Story Circle Network

Catastrophe, Survival, and Recovery: Stories from the Storms

An Angry Woman Named Rita
Alene Dunn, Jasper TX

She came weaving and bobbing her way across the Gulf of Mexico, eating up the warm waters in swirling, hungry motions. Rita was her name. Her Hispanic name called to mind visions of a raven-haired beauty with deep scowls on her face, music playing with a steady strong beat. Suddenly, the crescendo became a deafening roar surging to heights and realms unknown to the calm in the world she haunted.

Rita was known and expected days before she made her dramatic arrival. Though not ready to greet her, East Texans faced the stormy lady with their usual determination and confidence to overcome. After all, our forefathers faced Indians, dreaded disease and wild animals as they came here to tame this heavily forested area of Texas.

Rita blew into Jasper, Texas about 4:00 a.m. on Saturday, September 24, 2005. Seventy-five or so hospital staff and family members hunkered down to ride out the blow in the inner core walls of CHRISTUS Jasper Memorial Hospital. From 4 a.m. until about 1 p.m. on that day, Rita lashed her angry winds and driving rain onto the lush forests of pines and old oak trees. Many did not survive. Trees had their way with rooftops, glass windows, walls and awnings in their path.

As we sat in the hot, windowless rooms located amid the belly of the thirty-seven year old hospital building, we heard the roar, whistle, and moans of Rita like a woman tearing out her soul with fury and determination. There was no panic, no uncontrolled fear. There was only a quiet sort of camaraderie of taking care of one another, our family members. Among us were associate's mothers in their 80's, one crippled and bedridden from arthritis. Another parent, a survivor of heart surgeries and numerous health problems, waited for Rita's passage along with the rest of us. None complained.

Reality set in when reports were brought in by maintenance individuals who climbed atop the flat roof to pump off accumulating water, relieving weight on the building's roof. The awnings were gone from all our buildings, they said. Trees were down on the campus; one laid over on the north end of the facility. We could only imagine the rest.

When these reports came in, quietness came over the group as each individual retreated to their own personal thoughts of what might be left of their homes. What would we find when we emerged from the devastation of this vicious lady.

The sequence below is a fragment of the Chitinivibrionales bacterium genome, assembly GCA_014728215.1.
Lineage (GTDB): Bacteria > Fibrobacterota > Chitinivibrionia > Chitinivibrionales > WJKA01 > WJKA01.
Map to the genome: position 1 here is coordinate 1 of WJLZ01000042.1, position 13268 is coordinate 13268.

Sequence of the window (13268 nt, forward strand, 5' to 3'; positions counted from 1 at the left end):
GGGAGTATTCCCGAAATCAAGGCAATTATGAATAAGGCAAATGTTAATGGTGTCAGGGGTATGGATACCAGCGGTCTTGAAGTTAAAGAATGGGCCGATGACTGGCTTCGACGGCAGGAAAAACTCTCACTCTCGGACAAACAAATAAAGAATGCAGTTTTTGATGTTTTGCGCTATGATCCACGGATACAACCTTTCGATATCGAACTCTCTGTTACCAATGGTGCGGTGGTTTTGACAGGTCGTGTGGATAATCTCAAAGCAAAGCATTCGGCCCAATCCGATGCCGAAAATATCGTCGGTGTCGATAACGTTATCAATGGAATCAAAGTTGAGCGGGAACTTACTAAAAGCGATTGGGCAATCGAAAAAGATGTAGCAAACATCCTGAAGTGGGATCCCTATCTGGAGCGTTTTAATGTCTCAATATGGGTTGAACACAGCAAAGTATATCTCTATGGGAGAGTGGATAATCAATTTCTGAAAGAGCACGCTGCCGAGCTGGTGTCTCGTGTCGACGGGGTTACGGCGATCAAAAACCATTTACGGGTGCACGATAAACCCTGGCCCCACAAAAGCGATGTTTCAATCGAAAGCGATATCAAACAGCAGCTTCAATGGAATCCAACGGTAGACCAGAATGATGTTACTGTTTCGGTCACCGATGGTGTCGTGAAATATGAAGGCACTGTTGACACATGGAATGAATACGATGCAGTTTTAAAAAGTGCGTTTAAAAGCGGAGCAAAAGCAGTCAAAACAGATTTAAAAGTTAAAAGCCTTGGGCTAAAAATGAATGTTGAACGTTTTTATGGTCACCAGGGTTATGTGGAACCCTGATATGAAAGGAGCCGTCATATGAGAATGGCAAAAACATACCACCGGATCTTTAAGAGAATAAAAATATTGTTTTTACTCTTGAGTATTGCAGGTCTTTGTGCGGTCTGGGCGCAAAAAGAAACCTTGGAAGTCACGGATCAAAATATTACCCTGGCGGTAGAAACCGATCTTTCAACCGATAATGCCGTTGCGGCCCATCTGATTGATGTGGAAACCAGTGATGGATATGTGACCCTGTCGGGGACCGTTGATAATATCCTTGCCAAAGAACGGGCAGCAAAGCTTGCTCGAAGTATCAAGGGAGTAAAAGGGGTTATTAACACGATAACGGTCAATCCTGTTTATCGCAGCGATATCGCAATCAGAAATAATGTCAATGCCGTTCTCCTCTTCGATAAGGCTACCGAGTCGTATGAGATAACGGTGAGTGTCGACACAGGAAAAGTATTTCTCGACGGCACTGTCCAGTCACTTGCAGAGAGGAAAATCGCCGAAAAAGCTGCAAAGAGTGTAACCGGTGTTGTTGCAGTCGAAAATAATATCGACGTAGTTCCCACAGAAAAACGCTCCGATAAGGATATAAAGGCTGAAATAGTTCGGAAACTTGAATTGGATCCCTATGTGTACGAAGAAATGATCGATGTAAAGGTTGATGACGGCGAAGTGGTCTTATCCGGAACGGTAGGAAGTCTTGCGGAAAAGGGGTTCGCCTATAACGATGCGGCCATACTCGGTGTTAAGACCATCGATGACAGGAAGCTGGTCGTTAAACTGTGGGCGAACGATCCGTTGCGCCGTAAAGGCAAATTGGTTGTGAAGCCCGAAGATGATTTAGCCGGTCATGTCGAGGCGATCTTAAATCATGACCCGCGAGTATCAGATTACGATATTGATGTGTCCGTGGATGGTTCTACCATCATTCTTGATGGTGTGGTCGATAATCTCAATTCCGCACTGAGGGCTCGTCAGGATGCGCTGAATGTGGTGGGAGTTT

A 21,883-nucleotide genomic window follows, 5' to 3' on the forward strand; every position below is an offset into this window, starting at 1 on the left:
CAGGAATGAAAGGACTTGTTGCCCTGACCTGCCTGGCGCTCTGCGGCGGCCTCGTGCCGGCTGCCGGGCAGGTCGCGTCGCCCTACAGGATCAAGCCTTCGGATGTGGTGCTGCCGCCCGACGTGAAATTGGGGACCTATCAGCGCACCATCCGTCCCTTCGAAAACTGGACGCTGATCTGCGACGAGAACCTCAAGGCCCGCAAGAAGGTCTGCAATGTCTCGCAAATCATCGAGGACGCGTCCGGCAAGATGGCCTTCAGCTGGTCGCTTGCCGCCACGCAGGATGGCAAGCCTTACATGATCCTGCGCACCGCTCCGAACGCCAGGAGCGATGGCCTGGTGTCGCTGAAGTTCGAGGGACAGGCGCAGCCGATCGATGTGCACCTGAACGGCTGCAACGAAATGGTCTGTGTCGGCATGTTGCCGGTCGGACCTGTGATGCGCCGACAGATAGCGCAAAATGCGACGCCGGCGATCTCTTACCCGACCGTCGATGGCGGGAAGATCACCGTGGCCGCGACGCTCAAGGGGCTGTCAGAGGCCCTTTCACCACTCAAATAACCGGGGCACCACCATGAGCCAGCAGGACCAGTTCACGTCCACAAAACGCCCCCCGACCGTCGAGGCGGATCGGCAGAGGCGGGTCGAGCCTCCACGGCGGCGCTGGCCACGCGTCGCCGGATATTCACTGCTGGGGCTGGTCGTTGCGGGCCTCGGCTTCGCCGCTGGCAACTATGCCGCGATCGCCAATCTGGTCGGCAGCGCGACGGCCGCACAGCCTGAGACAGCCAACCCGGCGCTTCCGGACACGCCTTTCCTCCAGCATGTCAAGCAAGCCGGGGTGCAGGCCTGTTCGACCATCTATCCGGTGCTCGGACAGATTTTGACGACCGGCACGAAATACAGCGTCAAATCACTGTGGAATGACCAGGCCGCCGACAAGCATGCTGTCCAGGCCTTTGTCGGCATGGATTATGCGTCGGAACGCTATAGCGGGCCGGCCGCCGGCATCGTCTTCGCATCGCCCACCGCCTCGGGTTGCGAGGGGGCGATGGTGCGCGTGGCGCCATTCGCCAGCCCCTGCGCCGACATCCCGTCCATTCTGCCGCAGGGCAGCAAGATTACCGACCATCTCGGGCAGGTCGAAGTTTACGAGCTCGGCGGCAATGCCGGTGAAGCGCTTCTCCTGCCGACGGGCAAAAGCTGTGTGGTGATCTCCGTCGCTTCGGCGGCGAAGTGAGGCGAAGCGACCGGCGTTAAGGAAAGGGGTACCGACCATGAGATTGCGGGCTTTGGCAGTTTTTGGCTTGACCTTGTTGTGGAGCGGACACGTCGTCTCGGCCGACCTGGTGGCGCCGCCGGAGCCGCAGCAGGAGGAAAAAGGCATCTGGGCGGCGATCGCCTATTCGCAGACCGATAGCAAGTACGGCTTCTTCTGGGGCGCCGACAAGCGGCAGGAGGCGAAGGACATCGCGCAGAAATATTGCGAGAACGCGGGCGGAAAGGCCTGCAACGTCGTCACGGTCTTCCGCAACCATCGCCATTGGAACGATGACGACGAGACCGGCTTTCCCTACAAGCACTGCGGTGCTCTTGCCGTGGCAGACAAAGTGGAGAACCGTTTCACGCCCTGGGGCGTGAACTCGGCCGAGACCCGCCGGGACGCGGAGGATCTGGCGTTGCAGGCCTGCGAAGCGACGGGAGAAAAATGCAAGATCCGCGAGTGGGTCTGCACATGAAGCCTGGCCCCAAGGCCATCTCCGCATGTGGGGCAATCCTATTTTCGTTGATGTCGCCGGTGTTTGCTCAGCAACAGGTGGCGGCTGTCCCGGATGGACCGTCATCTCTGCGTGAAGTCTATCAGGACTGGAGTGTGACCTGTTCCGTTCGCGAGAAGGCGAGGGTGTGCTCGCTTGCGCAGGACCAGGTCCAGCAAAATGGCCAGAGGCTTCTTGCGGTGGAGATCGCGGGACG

Sometime that afternoon, we had breakfast and each ventured to look outside. Expressions like, "It looks like a war zone," "Trees are popped off and twisted like toothpicks." Others saying with fear in their eyes, "I wonder what's left at home." But no panic, no tears, only calm resolve to move forward as soon as we could safely do so.

What did the staff of the little hospital do to help our community? An evacuee from south of us, trying to get to safer ground on Friday before the storm hit, was rushed into our emergency room. This patient had already coded in a car in route. Emergency Department staff sprang to action and the patient was stabilized and transferred. September 24, a new life entered the tumultuous aftermath of Rita in the delivery of a 23-week baby at this battered little hospital and safely transferred out to a higher level of care. Both mother and child were fine. There are many other stories of lives being saved by a few nurses and our faithful physicians during the aftermath of the storm.

The little hospital has been seeing patients in its Emergency Room since the day Rita arrived. Help came in the form of ambulance services from across the country, helicopters from other places volunteering to transport critical patients. Gradually other units in the facility are opening up for business and we are taking care of the community like we always have done. The staff is weary, some have much damage at home.

No, there are not the horrendous media-sought stories from Jasper that you heard about from Katrina. East Texans are solid, determined and tough people. Yes our staff is weary, our homes are hot, water is scarce and food is whatever we can find. But our spirits are in tact. We have continued the healing ministry of Jesus Christ at CHRISTUS Jasper Memorial Hospital without missing a beat.

Goodbye, Rita!


Last updated: 11/03/05